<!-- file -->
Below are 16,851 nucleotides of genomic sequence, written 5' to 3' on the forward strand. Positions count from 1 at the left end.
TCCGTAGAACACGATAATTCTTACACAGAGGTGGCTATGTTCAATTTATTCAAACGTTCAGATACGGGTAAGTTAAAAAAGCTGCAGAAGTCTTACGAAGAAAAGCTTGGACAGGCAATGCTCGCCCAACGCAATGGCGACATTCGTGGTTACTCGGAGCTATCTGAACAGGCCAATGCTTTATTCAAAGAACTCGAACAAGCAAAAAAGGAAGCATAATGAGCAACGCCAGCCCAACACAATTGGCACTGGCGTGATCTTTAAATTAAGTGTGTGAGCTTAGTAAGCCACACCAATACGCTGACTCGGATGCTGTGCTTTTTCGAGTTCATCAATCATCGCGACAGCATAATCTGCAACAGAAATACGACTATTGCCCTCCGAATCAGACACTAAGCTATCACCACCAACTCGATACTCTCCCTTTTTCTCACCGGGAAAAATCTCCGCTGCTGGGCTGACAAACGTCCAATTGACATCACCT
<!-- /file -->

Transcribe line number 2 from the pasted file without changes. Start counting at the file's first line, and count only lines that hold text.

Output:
TCCGTAGAACACGATAATTCTTACACAGAGGTGGCTATGTTCAATTTATTCAAACGTTCAGATACGGGTAAGTTAAAAAAGCTGCAGAAGTCTTACGAAGAAAAGCTTGGACAGGCAATGCTCGCCCAACGCAATGGCGACATTCGTGGTTACTCGGAGCTATCTGAACAGGCCAATGCTTTATTCAAAGAACTCGAACAAGCAAAAAAGGAAGCATAATGAGCAACGCCAGCCCAACACAATTGGCACTGGCGTGATCTTTAAATTAAGTGTGTGAGCTTAGTAAGCCACACCAATACGCTGACTCGGATGCTGTGCTTTTTCGAGTTCATCAATCATCGCGACAGCATAATCTGCAACAGAAATACGACTATTGCCCTCCGAATCAGACACTAAGCTATCACCACCAACTCGATACTCTCCCTTTTTCTCACCGGGAAAAATCTCCGCTGCTGGGCTGACAAACGTCCAATTGACATCACCT